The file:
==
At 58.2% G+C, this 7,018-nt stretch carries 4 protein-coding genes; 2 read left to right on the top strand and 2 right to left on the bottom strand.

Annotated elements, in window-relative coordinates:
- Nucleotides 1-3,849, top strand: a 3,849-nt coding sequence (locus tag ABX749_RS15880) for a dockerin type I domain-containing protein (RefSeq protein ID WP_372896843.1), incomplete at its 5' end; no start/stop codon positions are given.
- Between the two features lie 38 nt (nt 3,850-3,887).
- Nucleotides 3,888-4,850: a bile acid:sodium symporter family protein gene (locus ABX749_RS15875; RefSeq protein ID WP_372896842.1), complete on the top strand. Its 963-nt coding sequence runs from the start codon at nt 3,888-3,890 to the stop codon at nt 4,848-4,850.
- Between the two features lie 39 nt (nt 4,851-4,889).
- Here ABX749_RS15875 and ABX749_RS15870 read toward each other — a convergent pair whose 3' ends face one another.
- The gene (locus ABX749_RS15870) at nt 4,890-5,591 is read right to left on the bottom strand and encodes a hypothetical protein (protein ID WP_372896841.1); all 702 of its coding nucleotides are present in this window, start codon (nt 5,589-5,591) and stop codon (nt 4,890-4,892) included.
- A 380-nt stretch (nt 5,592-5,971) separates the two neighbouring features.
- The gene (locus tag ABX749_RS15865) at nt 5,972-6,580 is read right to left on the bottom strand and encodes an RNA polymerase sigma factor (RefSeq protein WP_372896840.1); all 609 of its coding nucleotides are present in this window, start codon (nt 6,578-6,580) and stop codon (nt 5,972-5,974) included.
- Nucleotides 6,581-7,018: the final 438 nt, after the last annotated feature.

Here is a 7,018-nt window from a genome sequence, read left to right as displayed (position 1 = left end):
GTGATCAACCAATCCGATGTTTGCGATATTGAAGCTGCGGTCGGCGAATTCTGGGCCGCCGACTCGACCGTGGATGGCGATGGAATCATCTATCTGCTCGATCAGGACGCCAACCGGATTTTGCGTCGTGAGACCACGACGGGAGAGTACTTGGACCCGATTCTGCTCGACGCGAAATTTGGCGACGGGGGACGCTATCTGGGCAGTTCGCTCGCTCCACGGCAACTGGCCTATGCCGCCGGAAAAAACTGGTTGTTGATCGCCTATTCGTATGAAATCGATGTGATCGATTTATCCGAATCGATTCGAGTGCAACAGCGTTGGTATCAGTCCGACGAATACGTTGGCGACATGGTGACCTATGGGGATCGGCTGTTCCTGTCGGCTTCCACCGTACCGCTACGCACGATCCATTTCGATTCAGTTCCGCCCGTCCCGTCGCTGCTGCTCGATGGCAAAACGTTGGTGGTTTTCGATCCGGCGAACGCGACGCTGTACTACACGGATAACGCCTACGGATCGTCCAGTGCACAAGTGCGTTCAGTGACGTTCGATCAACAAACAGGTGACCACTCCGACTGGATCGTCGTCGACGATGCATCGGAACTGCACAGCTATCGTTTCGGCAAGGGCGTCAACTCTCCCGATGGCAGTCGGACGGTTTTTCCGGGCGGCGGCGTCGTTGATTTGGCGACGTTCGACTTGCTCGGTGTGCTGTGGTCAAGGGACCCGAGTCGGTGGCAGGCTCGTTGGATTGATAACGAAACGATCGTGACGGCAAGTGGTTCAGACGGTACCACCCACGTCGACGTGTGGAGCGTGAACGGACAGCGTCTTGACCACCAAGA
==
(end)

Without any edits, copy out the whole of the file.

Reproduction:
At 58.2% G+C, this 7,018-nt stretch carries 4 protein-coding genes; 2 read left to right on the top strand and 2 right to left on the bottom strand.

Annotated elements, in window-relative coordinates:
- Nucleotides 1-3,849, top strand: a 3,849-nt coding sequence (locus tag ABX749_RS15880) for a dockerin type I domain-containing protein (RefSeq protein ID WP_372896843.1), incomplete at its 5' end; no start/stop codon positions are given.
- Between the two features lie 38 nt (nt 3,850-3,887).
- Nucleotides 3,888-4,850: a bile acid:sodium symporter family protein gene (locus ABX749_RS15875; RefSeq protein ID WP_372896842.1), complete on the top strand. Its 963-nt coding sequence runs from the start codon at nt 3,888-3,890 to the stop codon at nt 4,848-4,850.
- Between the two features lie 39 nt (nt 4,851-4,889).
- Here ABX749_RS15875 and ABX749_RS15870 read toward each other — a convergent pair whose 3' ends face one another.
- The gene (locus ABX749_RS15870) at nt 4,890-5,591 is read right to left on the bottom strand and encodes a hypothetical protein (protein ID WP_372896841.1); all 702 of its coding nucleotides are present in this window, start codon (nt 5,589-5,591) and stop codon (nt 4,890-4,892) included.
- A 380-nt stretch (nt 5,592-5,971) separates the two neighbouring features.
- The gene (locus tag ABX749_RS15865) at nt 5,972-6,580 is read right to left on the bottom strand and encodes an RNA polymerase sigma factor (RefSeq protein WP_372896840.1); all 609 of its coding nucleotides are present in this window, start codon (nt 6,578-6,580) and stop codon (nt 5,972-5,974) included.
- Nucleotides 6,581-7,018: the final 438 nt, after the last annotated feature.

Here is a 7,018-nt window from a genome sequence, read left to right as displayed (position 1 = left end):
GTGATCAACCAATCCGATGTTTGCGATATTGAAGCTGCGGTCGGCGAATTCTGGGCCGCCGACTCGACCGTGGATGGCGATGGAATCATCTATCTGCTCGATCAGGACGCCAACCGGATTTTGCGTCGTGAGACCACGACGGGAGAGTACTTGGACCCGATTCTGCTCGACGCGAAATTTGGCGACGGGGGACGCTATCTGGGCAGTTCGCTCGCTCCACGGCAACTGGCCTATGCCGCCGGAAAAAACTGGTTGTTGATCGCCTATTCGTATGAAATCGATGTGATCGATTTATCCGAATCGATTCGAGTGCAACAGCGTTGGTATCAGTCCGACGAATACGTTGGCGACATGGTGACCTATGGGGATCGGCTGTTCCTGTCGGCTTCCACCGTACCGCTACGCACGATCCATTTCGATTCAGTTCCGCCCGTCCCGTCGCTGCTGCTCGATGGCAAAACGTTGGTGGTTTTCGATCCGGCGAACGCGACGCTGTACTACACGGATAACGCCTACGGATCGTCCAGTGCACAAGTGCGTTCAGTGACGTTCGATCAACAAACAGGTGACCACTCCGACTGGATCGTCGTCGACGATGCATCGGAACTGCACAGCTATCGTTTCGGCAAGGGCGTCAACTCTCCCGATGGCAGTCGGACGGTTTTTCCGGGCGGCGGCGTCGTTGATTTGGCGACGTTCGACTTGCTCGGTGTGCTGTGGTCAAGGGACCCGAGTCGGTGGCAGGCTCGTTGGATTGATAACGAAACGATCGTGACGGCAAGTGGTTCAGACGGTACCACCCACGTCGACGTGTGGAGCGTGAACGGACAGCGTCTTGACCACCAAGA